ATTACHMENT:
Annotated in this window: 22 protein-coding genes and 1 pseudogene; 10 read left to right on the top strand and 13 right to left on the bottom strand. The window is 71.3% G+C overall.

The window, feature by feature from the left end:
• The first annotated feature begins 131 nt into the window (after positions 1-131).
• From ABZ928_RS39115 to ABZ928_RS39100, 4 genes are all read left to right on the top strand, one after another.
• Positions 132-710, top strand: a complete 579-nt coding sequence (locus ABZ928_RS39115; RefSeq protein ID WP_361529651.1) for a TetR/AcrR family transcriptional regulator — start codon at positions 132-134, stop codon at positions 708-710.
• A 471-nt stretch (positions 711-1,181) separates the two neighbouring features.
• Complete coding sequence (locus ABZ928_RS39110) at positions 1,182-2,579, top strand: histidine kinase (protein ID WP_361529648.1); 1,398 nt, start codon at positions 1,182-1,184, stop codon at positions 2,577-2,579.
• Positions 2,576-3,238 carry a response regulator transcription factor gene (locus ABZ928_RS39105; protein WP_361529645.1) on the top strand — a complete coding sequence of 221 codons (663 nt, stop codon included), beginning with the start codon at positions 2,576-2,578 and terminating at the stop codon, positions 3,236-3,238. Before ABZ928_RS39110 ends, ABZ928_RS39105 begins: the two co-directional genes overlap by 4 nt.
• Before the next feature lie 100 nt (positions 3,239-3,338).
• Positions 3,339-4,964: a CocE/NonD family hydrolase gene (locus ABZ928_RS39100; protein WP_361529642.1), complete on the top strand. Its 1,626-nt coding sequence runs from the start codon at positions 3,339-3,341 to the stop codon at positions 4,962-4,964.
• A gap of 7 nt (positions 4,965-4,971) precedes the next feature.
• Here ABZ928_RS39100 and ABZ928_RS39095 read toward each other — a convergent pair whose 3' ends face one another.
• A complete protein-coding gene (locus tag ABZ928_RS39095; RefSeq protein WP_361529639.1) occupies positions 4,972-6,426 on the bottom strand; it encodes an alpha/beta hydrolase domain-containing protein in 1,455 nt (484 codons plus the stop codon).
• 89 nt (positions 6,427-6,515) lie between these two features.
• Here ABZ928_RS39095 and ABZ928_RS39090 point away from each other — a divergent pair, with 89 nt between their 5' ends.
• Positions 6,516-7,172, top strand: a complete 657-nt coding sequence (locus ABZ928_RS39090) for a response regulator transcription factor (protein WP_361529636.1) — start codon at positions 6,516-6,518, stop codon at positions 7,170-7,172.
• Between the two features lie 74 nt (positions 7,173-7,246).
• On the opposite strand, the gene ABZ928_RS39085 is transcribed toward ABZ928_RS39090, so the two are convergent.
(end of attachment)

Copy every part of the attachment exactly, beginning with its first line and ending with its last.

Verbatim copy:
Annotated in this window: 22 protein-coding genes and 1 pseudogene; 10 read left to right on the top strand and 13 right to left on the bottom strand. The window is 71.3% G+C overall.

The window, feature by feature from the left end:
• The first annotated feature begins 131 nt into the window (after positions 1-131).
• From ABZ928_RS39115 to ABZ928_RS39100, 4 genes are all read left to right on the top strand, one after another.
• Positions 132-710, top strand: a complete 579-nt coding sequence (locus ABZ928_RS39115; RefSeq protein ID WP_361529651.1) for a TetR/AcrR family transcriptional regulator — start codon at positions 132-134, stop codon at positions 708-710.
• A 471-nt stretch (positions 711-1,181) separates the two neighbouring features.
• Complete coding sequence (locus ABZ928_RS39110) at positions 1,182-2,579, top strand: histidine kinase (protein ID WP_361529648.1); 1,398 nt, start codon at positions 1,182-1,184, stop codon at positions 2,577-2,579.
• Positions 2,576-3,238 carry a response regulator transcription factor gene (locus ABZ928_RS39105; protein WP_361529645.1) on the top strand — a complete coding sequence of 221 codons (663 nt, stop codon included), beginning with the start codon at positions 2,576-2,578 and terminating at the stop codon, positions 3,236-3,238. Before ABZ928_RS39110 ends, ABZ928_RS39105 begins: the two co-directional genes overlap by 4 nt.
• Before the next feature lie 100 nt (positions 3,239-3,338).
• Positions 3,339-4,964: a CocE/NonD family hydrolase gene (locus ABZ928_RS39100; protein WP_361529642.1), complete on the top strand. Its 1,626-nt coding sequence runs from the start codon at positions 3,339-3,341 to the stop codon at positions 4,962-4,964.
• A gap of 7 nt (positions 4,965-4,971) precedes the next feature.
• Here ABZ928_RS39100 and ABZ928_RS39095 read toward each other — a convergent pair whose 3' ends face one another.
• A complete protein-coding gene (locus tag ABZ928_RS39095; RefSeq protein WP_361529639.1) occupies positions 4,972-6,426 on the bottom strand; it encodes an alpha/beta hydrolase domain-containing protein in 1,455 nt (484 codons plus the stop codon).
• 89 nt (positions 6,427-6,515) lie between these two features.
• Here ABZ928_RS39095 and ABZ928_RS39090 point away from each other — a divergent pair, with 89 nt between their 5' ends.
• Positions 6,516-7,172, top strand: a complete 657-nt coding sequence (locus ABZ928_RS39090) for a response regulator transcription factor (protein WP_361529636.1) — start codon at positions 6,516-6,518, stop codon at positions 7,170-7,172.
• Between the two features lie 74 nt (positions 7,173-7,246).
• On the opposite strand, the gene ABZ928_RS39085 is transcribed toward ABZ928_RS39090, so the two are convergent.